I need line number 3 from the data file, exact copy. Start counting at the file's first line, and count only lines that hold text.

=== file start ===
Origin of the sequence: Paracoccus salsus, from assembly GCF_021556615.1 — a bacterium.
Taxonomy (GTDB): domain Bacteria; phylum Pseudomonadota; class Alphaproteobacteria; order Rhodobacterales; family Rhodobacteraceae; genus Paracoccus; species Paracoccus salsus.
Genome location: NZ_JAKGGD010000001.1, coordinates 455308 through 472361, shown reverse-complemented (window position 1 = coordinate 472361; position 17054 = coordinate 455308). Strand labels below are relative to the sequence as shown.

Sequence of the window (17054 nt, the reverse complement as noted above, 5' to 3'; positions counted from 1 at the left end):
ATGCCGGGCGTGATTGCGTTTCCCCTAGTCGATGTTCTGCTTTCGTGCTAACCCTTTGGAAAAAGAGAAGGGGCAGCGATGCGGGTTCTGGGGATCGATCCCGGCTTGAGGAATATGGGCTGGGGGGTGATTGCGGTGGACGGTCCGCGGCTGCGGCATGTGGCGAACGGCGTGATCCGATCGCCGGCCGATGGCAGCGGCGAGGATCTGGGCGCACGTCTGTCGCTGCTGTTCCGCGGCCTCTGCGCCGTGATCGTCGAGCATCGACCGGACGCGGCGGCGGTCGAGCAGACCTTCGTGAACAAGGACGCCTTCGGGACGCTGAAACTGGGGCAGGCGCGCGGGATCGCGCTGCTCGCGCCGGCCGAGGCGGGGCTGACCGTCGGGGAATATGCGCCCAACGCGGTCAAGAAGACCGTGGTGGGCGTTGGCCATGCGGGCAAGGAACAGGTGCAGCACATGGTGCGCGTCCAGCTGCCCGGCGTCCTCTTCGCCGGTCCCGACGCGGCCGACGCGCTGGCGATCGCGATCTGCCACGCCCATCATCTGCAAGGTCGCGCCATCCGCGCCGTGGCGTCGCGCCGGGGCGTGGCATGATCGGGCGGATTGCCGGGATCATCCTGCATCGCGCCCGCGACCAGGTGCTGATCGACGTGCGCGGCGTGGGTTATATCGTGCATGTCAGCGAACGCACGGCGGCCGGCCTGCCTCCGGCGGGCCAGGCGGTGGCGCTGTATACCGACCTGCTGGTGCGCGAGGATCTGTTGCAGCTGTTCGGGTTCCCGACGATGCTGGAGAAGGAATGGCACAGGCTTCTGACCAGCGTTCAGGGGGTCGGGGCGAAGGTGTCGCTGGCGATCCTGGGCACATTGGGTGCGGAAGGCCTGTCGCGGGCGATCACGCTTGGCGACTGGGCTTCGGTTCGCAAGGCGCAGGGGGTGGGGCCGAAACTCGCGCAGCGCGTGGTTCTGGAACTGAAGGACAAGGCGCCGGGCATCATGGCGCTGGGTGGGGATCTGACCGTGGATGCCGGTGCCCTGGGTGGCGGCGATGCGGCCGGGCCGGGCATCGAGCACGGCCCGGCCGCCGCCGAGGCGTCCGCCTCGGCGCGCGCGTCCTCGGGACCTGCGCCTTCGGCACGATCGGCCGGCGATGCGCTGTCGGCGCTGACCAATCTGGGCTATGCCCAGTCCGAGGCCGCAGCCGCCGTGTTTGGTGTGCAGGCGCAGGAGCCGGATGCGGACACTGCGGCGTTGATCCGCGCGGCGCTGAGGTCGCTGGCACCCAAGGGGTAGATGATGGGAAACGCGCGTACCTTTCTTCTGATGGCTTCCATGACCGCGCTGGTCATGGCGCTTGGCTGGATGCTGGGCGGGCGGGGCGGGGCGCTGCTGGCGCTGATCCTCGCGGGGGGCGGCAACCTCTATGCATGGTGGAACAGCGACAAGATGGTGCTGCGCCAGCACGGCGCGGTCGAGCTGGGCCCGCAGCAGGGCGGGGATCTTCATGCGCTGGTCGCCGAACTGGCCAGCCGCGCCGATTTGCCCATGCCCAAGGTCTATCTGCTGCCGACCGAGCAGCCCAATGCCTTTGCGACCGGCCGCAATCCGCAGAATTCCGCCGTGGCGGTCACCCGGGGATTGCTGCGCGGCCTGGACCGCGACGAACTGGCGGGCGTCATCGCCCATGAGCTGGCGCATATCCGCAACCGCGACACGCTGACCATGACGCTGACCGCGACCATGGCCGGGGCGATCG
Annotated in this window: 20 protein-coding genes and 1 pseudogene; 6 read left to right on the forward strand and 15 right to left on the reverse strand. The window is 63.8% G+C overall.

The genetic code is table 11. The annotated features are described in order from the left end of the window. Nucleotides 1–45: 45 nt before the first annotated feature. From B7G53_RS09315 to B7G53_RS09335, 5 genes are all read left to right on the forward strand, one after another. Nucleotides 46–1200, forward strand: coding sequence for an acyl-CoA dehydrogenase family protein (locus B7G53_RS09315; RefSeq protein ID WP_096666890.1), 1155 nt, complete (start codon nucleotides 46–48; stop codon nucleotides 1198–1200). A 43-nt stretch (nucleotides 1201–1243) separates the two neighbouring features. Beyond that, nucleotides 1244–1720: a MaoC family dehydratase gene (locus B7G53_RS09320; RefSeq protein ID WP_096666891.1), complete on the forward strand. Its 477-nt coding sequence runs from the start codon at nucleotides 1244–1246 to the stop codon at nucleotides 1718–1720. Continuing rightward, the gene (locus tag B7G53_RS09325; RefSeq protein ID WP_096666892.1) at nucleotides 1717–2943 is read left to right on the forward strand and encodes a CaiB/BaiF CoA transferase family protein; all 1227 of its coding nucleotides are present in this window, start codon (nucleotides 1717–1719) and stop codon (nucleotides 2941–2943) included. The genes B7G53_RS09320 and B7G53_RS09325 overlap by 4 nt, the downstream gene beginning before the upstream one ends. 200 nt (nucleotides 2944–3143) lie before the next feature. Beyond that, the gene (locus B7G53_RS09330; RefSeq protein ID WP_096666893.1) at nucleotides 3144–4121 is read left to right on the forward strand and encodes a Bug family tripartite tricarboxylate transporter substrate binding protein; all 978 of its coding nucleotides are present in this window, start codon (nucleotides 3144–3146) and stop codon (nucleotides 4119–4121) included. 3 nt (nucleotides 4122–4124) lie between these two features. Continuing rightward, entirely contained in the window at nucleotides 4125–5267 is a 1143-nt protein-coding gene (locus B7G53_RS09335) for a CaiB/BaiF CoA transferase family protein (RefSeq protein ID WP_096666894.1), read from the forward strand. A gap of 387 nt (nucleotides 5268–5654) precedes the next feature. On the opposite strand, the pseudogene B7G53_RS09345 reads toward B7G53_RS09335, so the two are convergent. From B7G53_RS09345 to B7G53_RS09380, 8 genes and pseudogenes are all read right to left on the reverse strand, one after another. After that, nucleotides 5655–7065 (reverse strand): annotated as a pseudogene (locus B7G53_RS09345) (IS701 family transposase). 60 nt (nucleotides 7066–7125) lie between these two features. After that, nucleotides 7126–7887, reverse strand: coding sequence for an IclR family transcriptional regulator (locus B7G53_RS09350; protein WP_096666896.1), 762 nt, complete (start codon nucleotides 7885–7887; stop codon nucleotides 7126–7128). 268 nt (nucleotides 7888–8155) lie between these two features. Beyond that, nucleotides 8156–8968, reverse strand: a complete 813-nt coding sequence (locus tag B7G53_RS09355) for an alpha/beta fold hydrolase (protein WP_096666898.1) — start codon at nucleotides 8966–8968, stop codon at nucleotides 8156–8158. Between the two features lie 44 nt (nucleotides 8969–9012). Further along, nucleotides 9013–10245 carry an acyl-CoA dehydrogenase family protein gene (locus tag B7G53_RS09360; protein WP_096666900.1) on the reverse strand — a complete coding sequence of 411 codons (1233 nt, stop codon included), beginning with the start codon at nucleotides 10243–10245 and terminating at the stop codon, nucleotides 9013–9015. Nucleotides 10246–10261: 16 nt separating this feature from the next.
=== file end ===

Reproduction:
Genome location: NZ_JAKGGD010000001.1, coordinates 455308 through 472361, shown reverse-complemented (window position 1 = coordinate 472361; position 17054 = coordinate 455308). Strand labels below are relative to the sequence as shown.